Culture

Sankt Hans Aften in Denmark: Everything You Need to Know

While all of the Scandinavian and Baltic countries celebrate the summer solstice, the way and day in which each recognize this event varies.

In Denmark, the solstice is tied to the feast of Saint John the Baptist, known in Denmark as Sankt Hans (“Hans” being the diminutive for Johannes, or John), who was supposedly born on June 24th. Because Danes like celebrating the eves of things (a sneaky way to make holidays longer, I suspect! Tip of the hat to you, Denmark), that means June 23rd is marked as Sankt Hans Aften.

The meaning of the summer solstice has varied through time: the Viking visited water wells and held bonfires to ward off evil spirits. In medieval times, curative herbs were gathered for the year. Until 1770, this was considered a national holiday.

Above: Midsummer Eve Bonfire on Skagen Beach; Painting by Peder Severin Krøyer, his final masterpiece; Skagens Museum.

 

How to say “Happy Sankt Hans!” or “Happy Midsummer!” in Danish

“God Sankthansaften!”

 


 

The bonfire tradition continues to this day. In the 1920’s, people began affixing a straw witch to the top of the fire as a way to remember the witch burning of the 16th and 17th centuries.

The story goes: when the witch is burnt, she flies to Bloksbjerg, Germany, where a witch-gathering was believed to be held. It’s a controversial ritual; some burn the effigy, while others feel that it is inappropriate and stick to the bonfire alone, or instead burn a wizard.

What is the Sankt Hans Song?

Speeches are often followed by singing. Though church hymns were previously sung, in 1885 “Vi Elsker Vort Land” (We Love Our Country) by Holger Drachmann became the patriotic anthem of the holiday and is still sung today.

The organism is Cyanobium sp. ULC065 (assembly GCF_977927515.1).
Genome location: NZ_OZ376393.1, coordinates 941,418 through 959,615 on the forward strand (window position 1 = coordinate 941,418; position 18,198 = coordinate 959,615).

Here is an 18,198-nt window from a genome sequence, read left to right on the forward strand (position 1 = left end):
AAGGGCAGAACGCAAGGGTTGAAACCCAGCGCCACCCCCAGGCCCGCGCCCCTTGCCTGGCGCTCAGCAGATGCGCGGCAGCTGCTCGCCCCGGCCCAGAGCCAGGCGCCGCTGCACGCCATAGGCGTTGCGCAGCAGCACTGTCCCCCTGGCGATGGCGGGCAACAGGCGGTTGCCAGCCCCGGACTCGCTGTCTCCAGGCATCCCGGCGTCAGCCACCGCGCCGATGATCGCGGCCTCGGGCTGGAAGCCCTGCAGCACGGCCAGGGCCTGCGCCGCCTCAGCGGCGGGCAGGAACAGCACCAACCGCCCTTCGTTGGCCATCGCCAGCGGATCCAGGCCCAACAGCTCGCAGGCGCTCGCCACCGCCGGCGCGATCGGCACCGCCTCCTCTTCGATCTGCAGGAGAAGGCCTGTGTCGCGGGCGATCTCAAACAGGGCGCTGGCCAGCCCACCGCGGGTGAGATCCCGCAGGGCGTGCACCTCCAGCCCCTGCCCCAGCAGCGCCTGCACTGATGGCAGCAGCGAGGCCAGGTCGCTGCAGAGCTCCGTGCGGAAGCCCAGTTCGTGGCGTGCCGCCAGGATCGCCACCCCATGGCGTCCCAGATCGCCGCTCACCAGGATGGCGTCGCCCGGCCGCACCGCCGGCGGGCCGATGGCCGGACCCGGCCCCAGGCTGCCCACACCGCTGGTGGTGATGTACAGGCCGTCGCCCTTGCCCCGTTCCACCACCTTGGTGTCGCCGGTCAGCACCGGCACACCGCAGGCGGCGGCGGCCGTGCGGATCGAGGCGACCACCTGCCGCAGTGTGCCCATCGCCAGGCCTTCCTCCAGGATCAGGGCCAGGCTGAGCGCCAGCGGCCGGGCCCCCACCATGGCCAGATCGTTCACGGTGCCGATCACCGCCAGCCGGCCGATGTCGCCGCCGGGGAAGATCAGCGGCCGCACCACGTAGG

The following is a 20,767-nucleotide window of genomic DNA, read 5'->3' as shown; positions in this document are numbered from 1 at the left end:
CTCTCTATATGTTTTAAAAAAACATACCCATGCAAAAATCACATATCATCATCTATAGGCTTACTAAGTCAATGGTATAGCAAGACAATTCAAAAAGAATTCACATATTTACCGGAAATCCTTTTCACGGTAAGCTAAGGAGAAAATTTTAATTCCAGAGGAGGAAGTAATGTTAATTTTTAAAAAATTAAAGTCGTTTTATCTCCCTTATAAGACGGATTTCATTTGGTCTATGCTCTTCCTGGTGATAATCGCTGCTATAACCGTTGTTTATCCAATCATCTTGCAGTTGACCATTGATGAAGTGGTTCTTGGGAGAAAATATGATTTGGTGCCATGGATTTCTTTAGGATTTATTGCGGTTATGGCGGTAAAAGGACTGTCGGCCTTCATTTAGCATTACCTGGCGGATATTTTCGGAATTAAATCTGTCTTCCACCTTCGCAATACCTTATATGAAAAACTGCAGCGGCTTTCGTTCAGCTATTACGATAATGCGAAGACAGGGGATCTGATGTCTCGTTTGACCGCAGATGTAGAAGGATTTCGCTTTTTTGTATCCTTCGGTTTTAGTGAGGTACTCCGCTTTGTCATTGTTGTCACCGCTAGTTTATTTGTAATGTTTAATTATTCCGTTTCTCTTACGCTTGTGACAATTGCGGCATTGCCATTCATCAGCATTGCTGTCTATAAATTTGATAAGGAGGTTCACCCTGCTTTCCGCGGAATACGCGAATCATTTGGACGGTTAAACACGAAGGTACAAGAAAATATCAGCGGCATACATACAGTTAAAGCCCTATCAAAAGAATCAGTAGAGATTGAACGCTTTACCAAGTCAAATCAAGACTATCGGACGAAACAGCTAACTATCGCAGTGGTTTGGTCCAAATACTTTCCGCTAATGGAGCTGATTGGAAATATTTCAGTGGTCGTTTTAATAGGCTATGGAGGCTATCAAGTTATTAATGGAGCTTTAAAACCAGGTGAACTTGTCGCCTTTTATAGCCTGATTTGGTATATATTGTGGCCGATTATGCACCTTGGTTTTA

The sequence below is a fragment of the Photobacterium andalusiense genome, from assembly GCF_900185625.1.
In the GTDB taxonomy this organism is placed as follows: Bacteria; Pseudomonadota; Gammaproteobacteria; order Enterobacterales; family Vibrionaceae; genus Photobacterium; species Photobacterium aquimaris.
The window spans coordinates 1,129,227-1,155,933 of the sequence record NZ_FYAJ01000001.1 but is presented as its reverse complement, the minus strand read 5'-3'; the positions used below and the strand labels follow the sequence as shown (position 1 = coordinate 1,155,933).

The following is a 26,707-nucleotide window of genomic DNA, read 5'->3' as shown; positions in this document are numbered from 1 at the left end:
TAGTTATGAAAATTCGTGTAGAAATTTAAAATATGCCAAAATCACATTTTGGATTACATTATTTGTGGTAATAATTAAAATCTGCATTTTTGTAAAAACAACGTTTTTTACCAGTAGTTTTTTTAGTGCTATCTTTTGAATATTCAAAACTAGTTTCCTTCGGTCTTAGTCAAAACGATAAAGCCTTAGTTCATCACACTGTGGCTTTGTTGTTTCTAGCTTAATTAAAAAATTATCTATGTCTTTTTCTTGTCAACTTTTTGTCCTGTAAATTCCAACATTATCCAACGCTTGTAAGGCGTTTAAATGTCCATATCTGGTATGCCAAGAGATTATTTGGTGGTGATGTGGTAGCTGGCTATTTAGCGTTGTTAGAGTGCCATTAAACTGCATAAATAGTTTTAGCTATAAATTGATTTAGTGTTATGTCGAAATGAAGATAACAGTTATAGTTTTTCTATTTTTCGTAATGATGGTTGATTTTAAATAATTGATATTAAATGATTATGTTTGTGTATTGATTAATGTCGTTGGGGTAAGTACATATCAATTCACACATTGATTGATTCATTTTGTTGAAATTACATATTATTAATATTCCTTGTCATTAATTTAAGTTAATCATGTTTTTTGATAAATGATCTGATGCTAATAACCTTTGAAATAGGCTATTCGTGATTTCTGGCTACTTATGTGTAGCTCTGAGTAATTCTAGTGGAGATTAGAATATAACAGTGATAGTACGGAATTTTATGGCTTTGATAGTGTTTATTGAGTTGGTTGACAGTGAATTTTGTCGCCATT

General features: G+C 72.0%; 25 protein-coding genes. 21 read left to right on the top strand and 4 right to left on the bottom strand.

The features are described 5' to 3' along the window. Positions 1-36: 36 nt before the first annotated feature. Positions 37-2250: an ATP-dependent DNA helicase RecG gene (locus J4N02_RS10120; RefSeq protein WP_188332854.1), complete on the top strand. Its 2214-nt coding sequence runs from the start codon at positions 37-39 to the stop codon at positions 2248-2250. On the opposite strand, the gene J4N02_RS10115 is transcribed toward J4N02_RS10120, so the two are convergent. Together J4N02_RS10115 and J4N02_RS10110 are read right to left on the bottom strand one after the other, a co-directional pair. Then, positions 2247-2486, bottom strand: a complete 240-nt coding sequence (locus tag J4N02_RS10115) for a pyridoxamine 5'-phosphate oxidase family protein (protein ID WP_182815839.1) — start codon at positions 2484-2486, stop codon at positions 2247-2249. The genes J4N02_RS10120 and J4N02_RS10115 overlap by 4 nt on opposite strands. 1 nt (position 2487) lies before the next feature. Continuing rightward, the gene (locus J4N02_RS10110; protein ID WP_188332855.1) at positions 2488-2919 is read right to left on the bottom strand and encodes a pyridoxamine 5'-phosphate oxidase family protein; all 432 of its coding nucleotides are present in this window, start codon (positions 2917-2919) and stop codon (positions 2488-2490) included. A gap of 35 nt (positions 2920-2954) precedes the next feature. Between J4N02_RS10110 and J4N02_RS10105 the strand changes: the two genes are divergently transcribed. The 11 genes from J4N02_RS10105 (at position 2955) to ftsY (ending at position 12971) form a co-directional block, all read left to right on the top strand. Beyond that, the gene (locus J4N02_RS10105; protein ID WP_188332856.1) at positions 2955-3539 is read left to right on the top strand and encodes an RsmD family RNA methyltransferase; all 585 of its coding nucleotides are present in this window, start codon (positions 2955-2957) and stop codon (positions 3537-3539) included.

So grab a picnic blanket, a six pack of beer and get ready for the lovely smell of a crackling fire on a summer’s night!


 


 

Where can you celebrate Sankt Hans in 2023?

There are lots of places around Copenhagen to take part in Sankts Hans Aften traditions and celebrations.

 
Central Copenhagen (København K) Sankt Hans

  • Tivoli Gardens
  • Nyhavn
  • Ofelia Plads
  • Christianshavn
  • Nyhavn
  • Kayak Bar
  • Toldboden

 

 
Nørrebro & Nordvest Sankt Hans

 
Amager & Islands Brygge Sankt Hans

  • Islands Brygge
  • Amager Strandpark
  • Amager Helgoland (with LGBT+ Danmark)
  • Naturpark Amager

 
Refshaleøen Sankt Hans

  • Reffen
  • La Banchina
  • Halvandet

 
Vesterbro & Sydhavnen Sankt Hans

  • BaneGaarden
  • Karens Minde Kulturhus
  • Stejlepladsen

 
Østerbro & Nordhavn Sankt Hans

  • Emdrup Sø
  • Sandkaj
  • Ægirs Have

 
Sankt Hans Outisde Copenahgen

  • Bakken in Dyrehaven
  • Rungsted Strand

All are free to attend except Tivoli and Halvandet. See more info and times here.

 

 


 

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